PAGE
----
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Sometimes, adventure travel takes you to extreme environments, from scorching deserts to icy tundras. When mother nature throws all she has at you, it’s important to know how to keep comfortable, and more importantly, safe. When it comes to freezing temperatures, blizzards, and ice, ensuring you keep warm is essential.
That’s where the layer system comes in. In this guide, we’ll show you real-life tips and tricks that will ensure you layer up and stay safe no matter the climate. But first, let’s take a look at the basics.
What is the Layer System?
The layer system, or the 3 layer system, is a method of maintaining a healthy body temperature regardless of how cold it is outside. It’s nothing new per se, and has been used for hundreds of years by inhabitants of icy areas. Nowadays, modern materials and efficient clothing means it’s easier than ever to stay safe in even the most frigid weather.
However, there’s more to it than simply putting on as many layers of clothes as you can in a bid to stay toasty. The wrong choice of materials can do more harm than good, while over-doing it can even cause you to overheat.
How the Layer System Works
The layer system is actually pretty simple, and amazingly versatile. It works on two major principles: first keeping your body and clothes dry, and second trapping heat close to your skin.
It’s important to stay dry, as what will really make you cold is getting wet. But, you need to stay dry from external sources such as rain, snow, and river water, as well as internal sources such as sweat. Sweating can be extremely dangerous in cold weather, because although your body is obviously warm enough to produce sweat while you’re active, as soon as you stop and rest, the sweat will soon cool down.
Wet clothes will make you extremely cold really quickly, with cases of hypothermia striking in as little as 5 minutes on cold, windy days. To prevent this, the first layer you wear should be designed to wick moisture away from your skin. This layer shouldn’t be made from an absorbent material, as it will simply soak up any moisture, rather than encouraging the sweat away from your skin.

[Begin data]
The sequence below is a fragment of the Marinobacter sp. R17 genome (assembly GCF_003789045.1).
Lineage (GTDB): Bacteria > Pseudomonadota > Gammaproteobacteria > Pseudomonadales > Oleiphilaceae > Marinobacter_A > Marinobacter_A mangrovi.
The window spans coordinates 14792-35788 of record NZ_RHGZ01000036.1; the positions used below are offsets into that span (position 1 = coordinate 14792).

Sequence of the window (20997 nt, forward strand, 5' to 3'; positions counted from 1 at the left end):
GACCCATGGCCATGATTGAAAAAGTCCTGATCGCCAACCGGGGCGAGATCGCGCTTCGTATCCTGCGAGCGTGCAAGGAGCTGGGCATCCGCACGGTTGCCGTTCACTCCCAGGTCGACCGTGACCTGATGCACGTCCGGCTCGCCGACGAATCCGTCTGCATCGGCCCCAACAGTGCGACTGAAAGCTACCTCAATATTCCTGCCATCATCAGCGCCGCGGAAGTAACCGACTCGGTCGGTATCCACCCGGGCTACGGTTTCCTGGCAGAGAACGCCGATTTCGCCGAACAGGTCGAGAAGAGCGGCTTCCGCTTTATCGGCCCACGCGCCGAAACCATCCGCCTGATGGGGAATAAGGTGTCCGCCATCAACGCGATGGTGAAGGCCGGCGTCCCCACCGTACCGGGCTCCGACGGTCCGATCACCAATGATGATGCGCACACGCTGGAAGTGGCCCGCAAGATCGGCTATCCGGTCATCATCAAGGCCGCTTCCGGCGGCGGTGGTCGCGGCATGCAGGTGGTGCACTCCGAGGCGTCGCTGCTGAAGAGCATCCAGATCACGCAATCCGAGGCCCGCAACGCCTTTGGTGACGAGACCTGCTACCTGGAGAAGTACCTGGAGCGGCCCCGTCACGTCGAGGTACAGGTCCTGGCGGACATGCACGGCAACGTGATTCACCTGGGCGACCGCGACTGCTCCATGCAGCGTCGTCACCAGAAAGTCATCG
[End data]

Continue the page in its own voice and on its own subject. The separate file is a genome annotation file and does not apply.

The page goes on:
To avoid external sources of moisture, a waterproof outer layer should be worn.
Keeping moisture away from your skin is essential, but the layering system does more than that. It also traps your body heat between the various layers, rather than letting it escape. In this way, warm air is always close to your body, allowing you to trek, ski, or even camp in the coldest environments.
In fact, with the right choice of materials, you can easily break a sweat hiking in -20℃. As we know, sweating can be dangerous, but the other advantage of the layer system is that you can remove layers if you feel yourself getting too hot. This way, you can lose a layer before you start sweating, or add one if you’re getting a bit chilly, until you find the right balance.
How to Use the Layer System Properly
Making sure you’re wearing the right type of clothes for each layer is really important. Mostly, you need to be sure that the materials you’re using are adequate for the role each layer plays. There are 3 major layers, however, you can add or remove certain layers depending on how you cope with cold weather.
1 — The Base Layer
This layer is essential and the most important to get right. The base layer is the one that will touch your skin. Its primary function is moisture wicking, aka taking the sweat away from your skin to the second layer.
Merino wool is the best material for base layer under garments such as tops, pants, and underwear. It’s not itchy like standard wool, and is amazingly good at wicking sweat away from your skin. Merino wool is fast-drying and not very absorbent, unlike cotton, which will soon soak and is a bad choice for the base layer. Additionally, Merino wool is antimicrobial which means it won’t harbor bad odors, allowing you to wear it for several days at a time.
Ideally, your base layer should be fairly thin, with long sleeves and legs. Look for shirts with long sleeves and thumb holes, as these will prevent cold air finding a way in the gap between your gloves and sleeves.
1.5 — The In Between Layer
This is an optional layer that you might or might not feel the need to wear. It’s advisable in really cold weather though, especially if you won’t be very active. The in between layer acts as a layer of insulation aside from the main insulating mid layer. However, it differs in that it’s generally thinner, allowing you to shed the thicker layer before breaking a sweat if needs be.
Typically, a fairly thin, long-sleeved pullover is recommended, preferably with a collar to keep the wind off your neck. Like the base layer, it’s best if it has moisture wicking properties and is fast-drying, with Merino wool being another top choice, although certain polyester blends are also good.
2 — The Mid Layer
The main function of the mid layer is insulation. This second layer traps your body heat, maintaining a steady, warm temperature close to your body, regardless of the external temperature. Again, it doesn’t need to be overly thick, and a fleece style vest or jacket is ideal.